So every newsletter has updates on the different bills that we're working on, that we're co-sponsoring, other bills that were supporting that might impact people inside, whether or not we're a co-sponsor. We give them updates on legal cases that could potentially impact their lives and also just update them on the work that IJ is doing on the outside.

And then every newsletter also has an action item. So that might look like writing a letter of support for a bill. And to date we've collected about 8,000 or 9,000 legislative letters of support from inside prisons, to help us pass our various bills. We might also ask people to recruit new folks or, you know, to hold trainings in their buildings, but essentially to just continue to build power from the inside out.

Liz Wiltsie: So as people listening to this who are in California, or even outside of California, what are some of the most helpful things folks can do in terms of passing Prop 17, this November?

Taina Vargas-Edmond: Yeah, so definitely visit the Yes on 17 website. So that's yeson17.vote .  And you can donate to our campaign, you can sign up to become a volunteer, you can also sign up to be a campaign ambassador. Which means that you will help us move the campaign forward in a volunteer capacity. We're all like adapting and learning, how to run a political campaign in the midst of a global pandemic. So, you know, we definitely need as many supporters, as volunteers and donors as possible to help us be successful.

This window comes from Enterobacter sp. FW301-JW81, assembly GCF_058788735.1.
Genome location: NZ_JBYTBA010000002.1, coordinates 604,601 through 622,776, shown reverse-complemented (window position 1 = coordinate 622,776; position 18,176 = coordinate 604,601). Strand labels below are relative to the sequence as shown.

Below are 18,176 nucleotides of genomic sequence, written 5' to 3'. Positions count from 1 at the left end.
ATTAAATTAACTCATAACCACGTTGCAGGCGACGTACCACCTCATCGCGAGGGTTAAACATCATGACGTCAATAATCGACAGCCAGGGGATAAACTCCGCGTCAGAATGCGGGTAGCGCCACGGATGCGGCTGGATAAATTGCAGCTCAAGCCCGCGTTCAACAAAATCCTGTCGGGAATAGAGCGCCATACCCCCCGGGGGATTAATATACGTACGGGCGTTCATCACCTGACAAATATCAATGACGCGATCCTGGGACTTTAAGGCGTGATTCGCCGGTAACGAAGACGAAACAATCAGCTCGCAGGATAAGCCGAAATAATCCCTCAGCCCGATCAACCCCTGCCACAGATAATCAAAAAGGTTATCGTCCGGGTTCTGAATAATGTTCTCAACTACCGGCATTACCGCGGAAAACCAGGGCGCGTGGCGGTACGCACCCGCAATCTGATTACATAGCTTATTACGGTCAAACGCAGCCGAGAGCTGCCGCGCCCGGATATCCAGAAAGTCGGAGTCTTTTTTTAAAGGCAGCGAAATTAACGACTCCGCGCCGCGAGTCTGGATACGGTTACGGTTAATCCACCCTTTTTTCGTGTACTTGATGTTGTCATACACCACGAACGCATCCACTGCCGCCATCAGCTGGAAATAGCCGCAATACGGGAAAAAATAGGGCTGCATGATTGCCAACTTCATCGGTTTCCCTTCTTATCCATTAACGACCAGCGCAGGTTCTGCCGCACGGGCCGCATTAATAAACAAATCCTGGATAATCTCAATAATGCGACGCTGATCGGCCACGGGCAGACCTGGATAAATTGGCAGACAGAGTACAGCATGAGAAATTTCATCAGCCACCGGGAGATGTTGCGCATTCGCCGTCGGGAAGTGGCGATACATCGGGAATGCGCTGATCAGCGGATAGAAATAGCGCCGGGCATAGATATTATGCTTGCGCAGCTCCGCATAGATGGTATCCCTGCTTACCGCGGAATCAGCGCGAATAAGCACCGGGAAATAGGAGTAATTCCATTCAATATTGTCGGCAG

So, yeah. Please visit, yeson17.vote.

Liz Wiltsie: And as you said, you know, the game changes a little bit in the pandemic. So I know there's a lot of people, at least in my world who don't live in LA, who don't live in California even, but are like, Hey, I'm here to support this...

Taina Vargas-Edmond: Right.

Liz Wiltsie: Money spends from outside of California also, right?

Taina Vargas-Edmond: Exactly. Anybody can donate. Anybody can donate.

Liz Wiltsie: Yeah. So the question I ask everyone is what are you grappling with just as a leader in your life?